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Bank of Japan Gov. Haruhiko Kuroda has said the BOJ will not buy bonds just to keep down the government’s debt-servicing costs after it achieves its goal of stable 2 percent inflation.

“If we reach our target and prices are stable, we have no intention of moving away from our goal and implementing policy to reduce debt-servicing costs,” Kuroda said in the Diet Wednesday, in response to a question from opposition lawmaker and former economy minister Seiji Maehara, who claimed “the BOJ could be smacked around and told to do something” if yields rise.

Unprecedented monetary easing has helped suppress yields on 10-year government bonds to the lowest in the world even as inflation has accelerated to its fastest pace since 2008.

The challenge for Kuroda and Prime Minister Shinzo Abe will be to avoid any abrupt yield increases should a pickup in prices prompt the central bank to consider an exit from record bond purchases.

“Kuroda is delivering a message that the government must continue efforts to reduce Japan’s massive debt and that the BOJ won’t be a buyer forever,” said Hideo Kumano, executive chief economist at Dai-ichi Life Research Institute in Tokyo. “It’s clear Kuroda sees the need for another sales tax increase next year. Kuroda thinks the BOJ can cope with the economy if the tax hike puts it in danger.”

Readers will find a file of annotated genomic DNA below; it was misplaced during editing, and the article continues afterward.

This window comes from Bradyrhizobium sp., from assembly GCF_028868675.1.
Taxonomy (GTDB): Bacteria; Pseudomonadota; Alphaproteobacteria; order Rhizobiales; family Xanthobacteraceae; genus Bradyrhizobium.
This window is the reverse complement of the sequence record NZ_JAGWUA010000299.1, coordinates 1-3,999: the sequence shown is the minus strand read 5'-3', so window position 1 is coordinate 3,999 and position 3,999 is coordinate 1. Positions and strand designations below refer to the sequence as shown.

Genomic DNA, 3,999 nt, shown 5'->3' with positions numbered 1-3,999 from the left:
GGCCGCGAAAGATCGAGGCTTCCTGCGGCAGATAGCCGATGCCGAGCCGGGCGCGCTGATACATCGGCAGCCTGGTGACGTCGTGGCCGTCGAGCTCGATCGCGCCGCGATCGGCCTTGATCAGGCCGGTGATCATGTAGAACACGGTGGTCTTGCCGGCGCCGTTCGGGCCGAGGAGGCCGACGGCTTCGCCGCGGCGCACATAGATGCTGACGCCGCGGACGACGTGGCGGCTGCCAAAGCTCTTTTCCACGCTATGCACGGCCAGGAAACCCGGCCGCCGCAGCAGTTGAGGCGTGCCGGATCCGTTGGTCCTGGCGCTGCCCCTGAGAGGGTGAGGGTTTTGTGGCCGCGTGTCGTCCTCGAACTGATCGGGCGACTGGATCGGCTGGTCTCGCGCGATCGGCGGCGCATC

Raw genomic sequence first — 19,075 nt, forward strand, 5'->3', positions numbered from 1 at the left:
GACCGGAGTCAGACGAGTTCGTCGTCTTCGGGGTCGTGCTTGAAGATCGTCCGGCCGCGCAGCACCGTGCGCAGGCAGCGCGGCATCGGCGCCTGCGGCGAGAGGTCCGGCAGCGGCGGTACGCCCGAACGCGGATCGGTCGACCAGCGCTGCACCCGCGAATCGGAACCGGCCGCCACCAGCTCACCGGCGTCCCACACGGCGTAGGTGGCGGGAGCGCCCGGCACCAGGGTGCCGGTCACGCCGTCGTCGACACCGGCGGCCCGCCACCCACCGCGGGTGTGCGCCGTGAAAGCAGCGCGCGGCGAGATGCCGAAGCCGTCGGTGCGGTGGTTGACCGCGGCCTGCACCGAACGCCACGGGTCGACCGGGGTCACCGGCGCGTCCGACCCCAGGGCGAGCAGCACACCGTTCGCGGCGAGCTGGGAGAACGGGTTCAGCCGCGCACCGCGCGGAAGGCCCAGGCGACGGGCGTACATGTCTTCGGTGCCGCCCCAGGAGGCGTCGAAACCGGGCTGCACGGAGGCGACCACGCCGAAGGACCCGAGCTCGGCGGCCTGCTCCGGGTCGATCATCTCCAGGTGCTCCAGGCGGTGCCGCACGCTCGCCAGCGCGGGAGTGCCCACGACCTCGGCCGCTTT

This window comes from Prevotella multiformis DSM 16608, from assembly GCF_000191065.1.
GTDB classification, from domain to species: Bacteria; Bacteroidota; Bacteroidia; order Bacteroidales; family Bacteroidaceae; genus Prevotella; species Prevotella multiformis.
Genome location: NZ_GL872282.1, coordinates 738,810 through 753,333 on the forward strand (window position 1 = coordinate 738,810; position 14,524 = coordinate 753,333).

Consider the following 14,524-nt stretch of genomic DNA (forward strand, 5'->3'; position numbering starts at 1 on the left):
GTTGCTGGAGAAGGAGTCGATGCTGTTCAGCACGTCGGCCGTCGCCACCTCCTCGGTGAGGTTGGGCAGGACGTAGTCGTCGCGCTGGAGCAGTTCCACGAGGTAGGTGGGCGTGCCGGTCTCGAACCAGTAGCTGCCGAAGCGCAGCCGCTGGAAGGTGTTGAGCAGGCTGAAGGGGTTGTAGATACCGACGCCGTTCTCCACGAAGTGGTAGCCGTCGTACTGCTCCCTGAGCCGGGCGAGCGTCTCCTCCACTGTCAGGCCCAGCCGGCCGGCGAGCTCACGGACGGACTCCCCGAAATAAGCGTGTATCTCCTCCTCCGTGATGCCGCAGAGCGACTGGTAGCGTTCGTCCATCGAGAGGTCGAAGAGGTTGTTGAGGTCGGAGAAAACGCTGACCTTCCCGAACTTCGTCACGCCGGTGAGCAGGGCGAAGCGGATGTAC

After the BOJ announced its program of massive quantitative easing last April, the yield on government bonds swung from a record low of 0.315 percent to as much as 1 percent in the space of a month.

The government raised the sales levy this month to 8 percent from 5 percent — the first increase since 1997 — as Abe pushes to rein in the world’s biggest debt burden. A further increase to 10 percent is scheduled for October 2015, pending a government decision later this year.

“The BOJ strongly hopes that the government will steadily work toward financial consolidation,” said Kuroda.

Deputy chief optimistic

KYODO

A Bank of Japan deputy governor expressed confidence Wednesday that the economy is “resilient enough” to overcome the negative impact of the April 1 consumption tax hike, playing down concerns that the tax increase would push down personal consumption.

“Personally, I believe that Japan’s economy as a whole is resilient enough to absorb the effects of the consumption tax hike,” Deputy Gov. Hiroshi Nakaso said in a speech in Kyoto.

He attributed the strength to continued improvements in employment and income conditions as well as the absence of the kinds of problems that existed in 1997, the year of the last consumption tax hike, such as a fragile financial system.

To tackle gradual but persistent price declines, the central bank introduced “a decisive measure” of monetary easing in April last year, in concert with the launch of the government’s expansionary policy, to help end deflation, he said.

“Japan’s economy has gradually but steadily been escaping from deflationary equilibrium,” Nakaso said.

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